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Women Who Fly

An enthralling study of the power of aerial women and their challenge to patriarchy. 

‘Brunnhilde Implores the Valkyries’, from Richard Wagner’s Das Rheingold and Die Walküre, 1910 edition.

Without a husband, I shall live happily. Without a man, I shall live proudly …

So sings the Shaman of Nisan as she pays a flying visit to the underworld to rescue the son of a dignitary. Alas, while down there she bumps into the ghost of her husband, incensed that she has not chosen to restore him to life. Despite explaining that he is too-long dead, promising to care for his mother and successfully resurrecting the dignitary’s son, once back among the living the shaman is found guilty of effectively re-killing her husband. She is punished by having her powers confiscated. Although quintessentially Chinese, drawing on both Manchu and Confucian tradition, the story of the Shaman of Nisan is also illustrative of many of the tales here. This is a woman who lives independently, flies from domesticity and has powers beyond the grasp of men, but ultimately is curtailed by patriarchy.

In Women Who Fly, Serinity Young argues that aerial women form a recurring trope across history and culture, from Greek goddesses and Hindu apsaras, to Norse Valkyries, Islamic Sufis and international swan-maidens. Dividing her study between supernatural and human women, Young even brings us up to date with American pop culture’s Wonder Woman and the real, pioneering female pilots of the 1930s and 40s.

A common theme Young highlights is that women fly to escape the various social and religious strictures placed on them. A neat example is the witch who ‘turns her broom into a source of power rather than domestic drudgery’, smartly inverting the patriarchal order. Flight, whether by broom, wing, shape-shifting or mental transcendence, is liberating.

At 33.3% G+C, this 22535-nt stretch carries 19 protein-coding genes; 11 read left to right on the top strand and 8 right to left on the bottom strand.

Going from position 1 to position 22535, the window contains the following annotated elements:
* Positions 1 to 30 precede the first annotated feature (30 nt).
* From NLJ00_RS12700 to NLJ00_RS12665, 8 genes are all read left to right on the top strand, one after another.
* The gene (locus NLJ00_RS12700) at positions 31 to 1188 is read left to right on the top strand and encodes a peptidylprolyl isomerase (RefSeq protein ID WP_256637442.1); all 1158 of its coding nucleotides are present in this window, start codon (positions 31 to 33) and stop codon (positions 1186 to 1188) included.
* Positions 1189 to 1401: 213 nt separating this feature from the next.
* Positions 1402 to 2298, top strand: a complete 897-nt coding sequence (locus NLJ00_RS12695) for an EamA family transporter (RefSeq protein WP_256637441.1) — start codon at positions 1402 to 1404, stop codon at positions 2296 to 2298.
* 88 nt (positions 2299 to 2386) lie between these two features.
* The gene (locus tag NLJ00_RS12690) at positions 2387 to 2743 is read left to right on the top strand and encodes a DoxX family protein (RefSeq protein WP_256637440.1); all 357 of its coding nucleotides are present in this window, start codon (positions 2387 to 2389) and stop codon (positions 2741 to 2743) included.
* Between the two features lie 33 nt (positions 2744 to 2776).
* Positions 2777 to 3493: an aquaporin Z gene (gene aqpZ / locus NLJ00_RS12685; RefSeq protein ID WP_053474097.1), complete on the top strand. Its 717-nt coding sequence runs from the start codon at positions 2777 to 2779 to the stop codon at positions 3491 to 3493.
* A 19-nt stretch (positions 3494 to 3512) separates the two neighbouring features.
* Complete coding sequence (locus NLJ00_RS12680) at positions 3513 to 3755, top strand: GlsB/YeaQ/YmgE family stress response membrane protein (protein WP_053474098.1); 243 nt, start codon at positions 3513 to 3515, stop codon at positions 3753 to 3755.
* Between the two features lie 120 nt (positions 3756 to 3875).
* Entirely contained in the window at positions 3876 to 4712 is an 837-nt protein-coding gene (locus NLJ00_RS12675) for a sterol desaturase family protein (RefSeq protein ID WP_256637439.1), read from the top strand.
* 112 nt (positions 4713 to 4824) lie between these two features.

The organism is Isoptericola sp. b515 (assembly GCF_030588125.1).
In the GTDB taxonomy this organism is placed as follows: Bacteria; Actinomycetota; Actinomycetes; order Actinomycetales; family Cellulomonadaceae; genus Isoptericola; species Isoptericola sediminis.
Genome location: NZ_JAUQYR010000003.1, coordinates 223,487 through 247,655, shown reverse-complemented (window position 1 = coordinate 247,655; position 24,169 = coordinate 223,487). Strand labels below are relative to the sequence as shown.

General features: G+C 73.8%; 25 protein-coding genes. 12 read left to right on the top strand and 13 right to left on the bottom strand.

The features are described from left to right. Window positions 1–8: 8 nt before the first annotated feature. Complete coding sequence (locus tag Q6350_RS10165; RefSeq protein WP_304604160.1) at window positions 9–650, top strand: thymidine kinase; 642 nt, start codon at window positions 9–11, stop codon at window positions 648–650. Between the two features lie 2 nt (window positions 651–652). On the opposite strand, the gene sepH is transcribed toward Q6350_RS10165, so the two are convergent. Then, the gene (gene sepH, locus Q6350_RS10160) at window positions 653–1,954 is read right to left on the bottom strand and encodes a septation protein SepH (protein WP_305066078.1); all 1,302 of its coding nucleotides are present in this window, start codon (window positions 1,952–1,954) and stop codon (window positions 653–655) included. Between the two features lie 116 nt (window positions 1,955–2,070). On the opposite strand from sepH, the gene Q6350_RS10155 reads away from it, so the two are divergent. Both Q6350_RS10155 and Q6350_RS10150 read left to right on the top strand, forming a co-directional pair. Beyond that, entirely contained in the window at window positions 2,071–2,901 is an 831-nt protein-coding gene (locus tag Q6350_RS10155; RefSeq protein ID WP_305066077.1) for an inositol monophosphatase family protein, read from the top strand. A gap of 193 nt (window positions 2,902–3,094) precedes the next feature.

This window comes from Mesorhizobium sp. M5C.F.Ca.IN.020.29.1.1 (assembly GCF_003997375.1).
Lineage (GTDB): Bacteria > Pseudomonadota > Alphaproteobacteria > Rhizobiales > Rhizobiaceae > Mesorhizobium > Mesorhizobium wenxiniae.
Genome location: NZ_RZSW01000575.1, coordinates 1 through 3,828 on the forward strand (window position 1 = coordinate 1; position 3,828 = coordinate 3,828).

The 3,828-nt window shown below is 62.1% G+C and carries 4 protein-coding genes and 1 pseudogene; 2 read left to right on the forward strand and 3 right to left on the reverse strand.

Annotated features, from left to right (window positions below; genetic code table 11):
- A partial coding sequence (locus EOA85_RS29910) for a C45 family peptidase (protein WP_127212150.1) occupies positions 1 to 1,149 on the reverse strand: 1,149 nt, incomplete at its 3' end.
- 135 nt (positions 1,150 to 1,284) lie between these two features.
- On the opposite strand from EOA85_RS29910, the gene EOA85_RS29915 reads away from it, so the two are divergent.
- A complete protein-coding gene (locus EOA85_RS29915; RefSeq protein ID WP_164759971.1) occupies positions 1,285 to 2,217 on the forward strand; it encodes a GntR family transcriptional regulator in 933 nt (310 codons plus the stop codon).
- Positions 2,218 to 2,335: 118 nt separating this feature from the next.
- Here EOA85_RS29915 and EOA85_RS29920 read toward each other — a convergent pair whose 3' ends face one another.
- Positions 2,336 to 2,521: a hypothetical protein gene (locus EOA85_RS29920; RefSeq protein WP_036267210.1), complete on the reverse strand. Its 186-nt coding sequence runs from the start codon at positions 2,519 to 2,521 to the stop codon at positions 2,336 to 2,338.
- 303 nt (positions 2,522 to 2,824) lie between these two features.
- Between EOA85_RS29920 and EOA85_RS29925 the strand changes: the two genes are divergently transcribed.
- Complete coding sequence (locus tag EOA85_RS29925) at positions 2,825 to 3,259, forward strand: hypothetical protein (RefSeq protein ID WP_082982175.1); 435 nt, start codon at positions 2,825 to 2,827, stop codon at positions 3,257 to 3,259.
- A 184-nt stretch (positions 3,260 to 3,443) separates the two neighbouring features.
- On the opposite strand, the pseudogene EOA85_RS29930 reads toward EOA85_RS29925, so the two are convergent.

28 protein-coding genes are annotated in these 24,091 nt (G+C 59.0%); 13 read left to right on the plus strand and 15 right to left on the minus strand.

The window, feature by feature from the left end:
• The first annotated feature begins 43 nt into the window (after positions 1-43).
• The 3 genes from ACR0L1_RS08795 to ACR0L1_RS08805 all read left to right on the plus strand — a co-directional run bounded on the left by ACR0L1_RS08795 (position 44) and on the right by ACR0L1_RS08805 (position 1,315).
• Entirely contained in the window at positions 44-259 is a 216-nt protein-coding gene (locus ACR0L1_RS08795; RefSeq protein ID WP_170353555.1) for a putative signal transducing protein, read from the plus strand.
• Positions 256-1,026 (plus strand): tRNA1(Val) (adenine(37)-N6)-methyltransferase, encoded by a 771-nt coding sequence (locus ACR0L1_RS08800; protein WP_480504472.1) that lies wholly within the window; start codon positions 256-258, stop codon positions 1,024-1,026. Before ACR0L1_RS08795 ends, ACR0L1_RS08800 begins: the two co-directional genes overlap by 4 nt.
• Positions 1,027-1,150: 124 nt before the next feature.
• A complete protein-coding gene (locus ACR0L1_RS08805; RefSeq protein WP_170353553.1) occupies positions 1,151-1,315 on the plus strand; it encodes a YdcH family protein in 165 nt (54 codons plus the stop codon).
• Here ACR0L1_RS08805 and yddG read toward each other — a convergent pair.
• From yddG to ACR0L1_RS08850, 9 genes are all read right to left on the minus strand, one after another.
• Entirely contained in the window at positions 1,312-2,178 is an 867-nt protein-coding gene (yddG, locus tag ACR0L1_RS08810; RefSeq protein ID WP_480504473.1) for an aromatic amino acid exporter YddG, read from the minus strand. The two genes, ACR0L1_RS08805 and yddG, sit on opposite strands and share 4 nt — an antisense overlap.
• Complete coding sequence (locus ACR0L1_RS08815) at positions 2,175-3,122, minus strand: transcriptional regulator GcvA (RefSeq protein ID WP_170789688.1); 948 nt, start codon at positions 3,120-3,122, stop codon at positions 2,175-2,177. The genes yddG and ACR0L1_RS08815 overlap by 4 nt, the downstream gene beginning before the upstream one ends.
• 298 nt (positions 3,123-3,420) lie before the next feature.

Conversely, men seek to capture, co-opt, demonise or destroy the independent women who apparently threaten their hegemony. Male control is often exerted through sex, symbolising captivity and domestication. Even Wonder Woman has to resist the temptation posed by US army pilot Steve Trevor, if she is to keep her powers. Typically, men have cultural dominance on their side, giving them the power to sanction particular women and take control of the general narrative. In every chapter, over time the power and roles of aerial women are diminished, denied and trivialised, until they are reduced to no more than the helpmeets of male heroes, female monsters or mere ‘Angels of the House’. ‘Traditional forms of patriarchy cannot make room for a lone woman not identified by her relationship to a man’, Young concludes, having applied a sort of nuanced Bechdel Test to the myths, stories and biographies she considers.

Aware of the power of language, Young likes to use long words: ‘Virilocal’, ‘uxorilocal’ and ‘hypaethral’ were all new to me. Perhaps, like many of its subjects, this manuscript refused to obey traditional structures of control, but a better edit might have given us more fluid prose and clearer development of υ argument. Yet Young’s tone is engaging, even when, retelling wonderful stories, she dryly calls out the sexism. An errant swan-maiden tracked down by her husband ‘supposedly’ lives happily ever after, while women in paradise reward the faithful and courageous ‘presumably in statements addressed only to men’.

Heroes, Young concludes, are men who traditionally go beyond the call of duty. Heroines mainly perform traditional roles well. Women who fly leave tradition behind are counter-heroes, ‘wayward females and we are the better for knowing them’. Having effectively established the power of aerial females, Young laments that today ‘flighty’ women are still considered in negative terms. At one point she describes sky-going women ‘as part of a sisterhood or flock’. What should the collective noun be for women who fly? After reading this book, I think perhaps ‘a freedom’.

Clare Mulley’s latest book is The Women Who Flew for Hitler (Macmillan, 2017).

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